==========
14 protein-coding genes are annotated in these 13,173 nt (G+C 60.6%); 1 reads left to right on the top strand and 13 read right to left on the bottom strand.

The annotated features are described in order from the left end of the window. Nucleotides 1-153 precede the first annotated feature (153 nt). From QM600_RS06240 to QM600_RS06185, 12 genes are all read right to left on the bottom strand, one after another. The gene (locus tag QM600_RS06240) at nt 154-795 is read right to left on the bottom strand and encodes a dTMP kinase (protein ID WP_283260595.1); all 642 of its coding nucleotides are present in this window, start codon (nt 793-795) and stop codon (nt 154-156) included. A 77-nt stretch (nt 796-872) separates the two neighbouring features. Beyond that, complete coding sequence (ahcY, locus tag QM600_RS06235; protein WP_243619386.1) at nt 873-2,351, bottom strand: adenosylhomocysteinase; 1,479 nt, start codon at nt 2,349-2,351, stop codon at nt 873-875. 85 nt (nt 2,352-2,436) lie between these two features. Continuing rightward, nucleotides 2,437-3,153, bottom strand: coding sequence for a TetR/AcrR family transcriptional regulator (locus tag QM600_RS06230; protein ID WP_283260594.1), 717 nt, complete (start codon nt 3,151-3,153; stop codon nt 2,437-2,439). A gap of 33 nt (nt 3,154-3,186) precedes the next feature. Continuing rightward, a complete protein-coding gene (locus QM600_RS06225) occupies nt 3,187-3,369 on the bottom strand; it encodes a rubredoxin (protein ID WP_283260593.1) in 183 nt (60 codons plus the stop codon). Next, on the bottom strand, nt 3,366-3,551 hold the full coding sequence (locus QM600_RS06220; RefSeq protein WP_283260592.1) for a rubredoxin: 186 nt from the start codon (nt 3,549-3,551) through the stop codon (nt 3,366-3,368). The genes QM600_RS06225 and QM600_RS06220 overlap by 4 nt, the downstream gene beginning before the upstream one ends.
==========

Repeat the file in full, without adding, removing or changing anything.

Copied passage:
14 protein-coding genes are annotated in these 13,173 nt (G+C 60.6%); 1 reads left to right on the top strand and 13 read right to left on the bottom strand.

The annotated features are described in order from the left end of the window. Nucleotides 1-153 precede the first annotated feature (153 nt). From QM600_RS06240 to QM600_RS06185, 12 genes are all read right to left on the bottom strand, one after another. The gene (locus tag QM600_RS06240) at nt 154-795 is read right to left on the bottom strand and encodes a dTMP kinase (protein ID WP_283260595.1); all 642 of its coding nucleotides are present in this window, start codon (nt 793-795) and stop codon (nt 154-156) included. A 77-nt stretch (nt 796-872) separates the two neighbouring features. Beyond that, complete coding sequence (ahcY, locus tag QM600_RS06235; protein WP_243619386.1) at nt 873-2,351, bottom strand: adenosylhomocysteinase; 1,479 nt, start codon at nt 2,349-2,351, stop codon at nt 873-875. 85 nt (nt 2,352-2,436) lie between these two features. Continuing rightward, nucleotides 2,437-3,153, bottom strand: coding sequence for a TetR/AcrR family transcriptional regulator (locus tag QM600_RS06230; protein ID WP_283260594.1), 717 nt, complete (start codon nt 3,151-3,153; stop codon nt 2,437-2,439). A gap of 33 nt (nt 3,154-3,186) precedes the next feature. Continuing rightward, a complete protein-coding gene (locus QM600_RS06225) occupies nt 3,187-3,369 on the bottom strand; it encodes a rubredoxin (protein ID WP_283260593.1) in 183 nt (60 codons plus the stop codon). Next, on the bottom strand, nt 3,366-3,551 hold the full coding sequence (locus QM600_RS06220; RefSeq protein WP_283260592.1) for a rubredoxin: 186 nt from the start codon (nt 3,549-3,551) through the stop codon (nt 3,366-3,368). The genes QM600_RS06225 and QM600_RS06220 overlap by 4 nt, the downstream gene beginning before the upstream one ends.